Static and dynamic load
A dynamic load or shock load is an unconstant load, that can rapidly change in time.
A static load is a constant load on a system or an anchor.
The differences between static and dynamoc loads can be easily demonstrated with a simple experiment:
- Gently and slowly place a load (a pack of sugar, for example) on a kitchen scale. What is the highest reading? What was the nature of the scale pointer movement? what was the reading a few seconds later?
- Drop the same load onto the scale. What is the highest reading in this case? What was the nature of the scale pointer movement ? what was the reading a few seconds later?
- While free climbing, for most of the time, all parts of the belay system (anchors, rope/ropes, harnesses, belay device etc.) are not loaded. In case of a fall there is a dynamic loading of the whole system.
- While aid climbing, there is an almost static load on the leader's harness, on his/her cow's tail or daizy chain and on the last piece. Every time the leader pulls or steps up on an anchor, the load becomes more dynamic.
- While rappeling, the rope, harness and ancors are constantly loaded. It seems like a static load, but the load changes with rappeling speed. In a very jerky rappel, where the person alternately free falls and then abruptly stops, the load changes radically; when falling, there is no load, when stopping, the load rises quickly, and is actually just like breaking a fall. Furthermore, bouncy rappels repeatedly puts a dynamic load on the anchors. It is especially important when using just one anchor with no back up.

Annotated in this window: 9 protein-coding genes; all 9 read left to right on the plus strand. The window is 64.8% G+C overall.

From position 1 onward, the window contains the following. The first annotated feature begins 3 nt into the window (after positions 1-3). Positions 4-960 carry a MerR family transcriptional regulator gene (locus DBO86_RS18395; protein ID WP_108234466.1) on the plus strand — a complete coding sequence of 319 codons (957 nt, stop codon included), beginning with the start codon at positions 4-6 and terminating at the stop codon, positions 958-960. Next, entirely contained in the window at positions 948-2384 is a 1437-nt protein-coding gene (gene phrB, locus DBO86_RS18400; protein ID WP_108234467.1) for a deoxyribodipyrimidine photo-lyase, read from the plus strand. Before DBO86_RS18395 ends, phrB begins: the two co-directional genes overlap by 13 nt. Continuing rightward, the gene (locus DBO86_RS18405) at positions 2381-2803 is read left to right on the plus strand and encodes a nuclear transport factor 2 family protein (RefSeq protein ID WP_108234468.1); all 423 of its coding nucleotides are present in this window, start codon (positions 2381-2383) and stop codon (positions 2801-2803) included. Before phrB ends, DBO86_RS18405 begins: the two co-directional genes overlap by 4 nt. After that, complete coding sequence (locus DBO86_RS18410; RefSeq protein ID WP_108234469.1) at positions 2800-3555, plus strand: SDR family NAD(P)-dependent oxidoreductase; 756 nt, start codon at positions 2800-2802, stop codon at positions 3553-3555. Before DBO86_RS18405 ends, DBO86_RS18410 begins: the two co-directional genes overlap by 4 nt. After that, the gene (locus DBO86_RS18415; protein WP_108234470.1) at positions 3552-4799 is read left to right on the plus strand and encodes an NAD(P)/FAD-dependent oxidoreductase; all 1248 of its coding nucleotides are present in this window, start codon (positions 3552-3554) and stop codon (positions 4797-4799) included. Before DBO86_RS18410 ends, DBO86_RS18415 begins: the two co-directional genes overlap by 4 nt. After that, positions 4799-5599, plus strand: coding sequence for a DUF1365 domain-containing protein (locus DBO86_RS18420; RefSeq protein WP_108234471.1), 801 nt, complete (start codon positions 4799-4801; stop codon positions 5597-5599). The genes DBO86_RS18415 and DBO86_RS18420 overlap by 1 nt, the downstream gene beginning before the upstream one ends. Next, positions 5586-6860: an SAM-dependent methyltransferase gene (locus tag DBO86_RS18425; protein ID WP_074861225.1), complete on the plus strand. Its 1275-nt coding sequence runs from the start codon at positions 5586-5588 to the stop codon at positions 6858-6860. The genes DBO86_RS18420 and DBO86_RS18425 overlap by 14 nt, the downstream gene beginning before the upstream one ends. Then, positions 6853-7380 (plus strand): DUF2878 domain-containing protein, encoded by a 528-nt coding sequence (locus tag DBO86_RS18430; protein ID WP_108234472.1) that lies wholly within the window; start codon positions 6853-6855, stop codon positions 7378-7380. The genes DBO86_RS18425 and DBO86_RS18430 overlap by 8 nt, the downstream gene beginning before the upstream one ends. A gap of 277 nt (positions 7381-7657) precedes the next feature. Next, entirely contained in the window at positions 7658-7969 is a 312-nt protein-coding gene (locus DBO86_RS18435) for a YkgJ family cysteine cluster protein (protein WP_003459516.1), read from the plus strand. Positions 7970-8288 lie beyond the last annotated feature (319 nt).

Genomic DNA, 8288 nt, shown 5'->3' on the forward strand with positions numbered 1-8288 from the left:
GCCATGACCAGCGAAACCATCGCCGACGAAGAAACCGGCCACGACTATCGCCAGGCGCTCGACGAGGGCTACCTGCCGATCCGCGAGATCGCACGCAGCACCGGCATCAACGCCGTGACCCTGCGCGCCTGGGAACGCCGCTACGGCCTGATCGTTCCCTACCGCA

- When toproping, there might also be a dynamic load. When the climber climbs, there is no loading, and when he falls, there is, i.e. the load changes. of coursae, the load in this case is not as high as in a lead fall.
- A failure of a piece of protection within a complex anchor of a belay might, depending on system configuration, cause the remaining pieces to be shock loaded. This applies especially to a sliding x anchor, as it allows for a long extention. This is more serious in rope rescue systems with pulling systems where loads are high. This is a major consideration on long trad routes and in the mountains, when marginal anchors are not rare. usually, it is preferable to use a cordelette rather than a sliding x.
dynamic and static load in ropes
Contributions to this page by: Micha Yaniv and others